FIGURE 1-1: Total Number of Postdoctoral Appointments in the Life Sciences, Engineering, Physics, Chemistry, and the Social/Behavioral Sciences, by Sector, 1981-1997. Source: 1981, 1985, 1989, 1993, and 1997 Survey of Doctorate Recipients.

Cold War stimulated federal spending and a sudden demand for scientists and engineers. PhDs awarded in science and engineering approximately tripled from 1960-1970.2 Increasingly, those completing graduate school (20-30 percent in most sciences, 50 percent in biomedicine) took postdoc positions to broaden or deepen their experience before moving to faculty or other research career opportunities. The nation's laboratories began to count on this new corps of skilled, low-cost apprentices to increase the productivity and quality of research.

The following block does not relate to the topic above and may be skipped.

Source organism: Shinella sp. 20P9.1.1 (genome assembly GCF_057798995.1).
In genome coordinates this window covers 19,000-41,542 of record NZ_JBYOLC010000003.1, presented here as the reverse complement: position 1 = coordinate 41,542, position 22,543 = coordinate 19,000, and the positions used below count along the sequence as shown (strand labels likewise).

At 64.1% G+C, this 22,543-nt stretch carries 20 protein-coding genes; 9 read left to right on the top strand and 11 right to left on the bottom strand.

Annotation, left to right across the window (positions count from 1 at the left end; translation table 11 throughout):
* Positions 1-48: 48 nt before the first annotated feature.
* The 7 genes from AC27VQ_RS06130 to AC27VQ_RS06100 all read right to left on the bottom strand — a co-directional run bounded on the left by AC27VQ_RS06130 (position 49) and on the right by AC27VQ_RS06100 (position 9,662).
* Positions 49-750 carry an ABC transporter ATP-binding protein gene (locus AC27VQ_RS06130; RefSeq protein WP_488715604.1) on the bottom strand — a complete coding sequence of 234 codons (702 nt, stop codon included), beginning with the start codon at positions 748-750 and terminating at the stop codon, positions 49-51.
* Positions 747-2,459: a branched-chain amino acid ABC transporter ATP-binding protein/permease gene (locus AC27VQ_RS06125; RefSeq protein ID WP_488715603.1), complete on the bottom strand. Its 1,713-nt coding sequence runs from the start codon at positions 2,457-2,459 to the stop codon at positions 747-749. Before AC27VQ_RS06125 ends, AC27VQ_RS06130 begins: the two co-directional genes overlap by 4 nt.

By the end of that decade growth had slowed. In the early 1970s the baby boom cohort passed through the system, recession came, and the government reduced support of graduate fellowships quite abruptly. 3 The smaller pool of graduate students left laboratories short-handed and, partly as a response, the number of non-US graduate students increased.


Fechter, A. E., and Gaddy, C. D. “Trends in Doctoral Education and Employment.” Higher Education: Handbook of Theory and Research, Vol. XIII. New York: Agathon Press, 1998.


Breneman, D. W. Graduate School Adjustments to the ‘New Depression' in Higher Education. National Board on Graduate Education Technical Report No. 3. Washington, DC: National Academy of Sciences, 1975.

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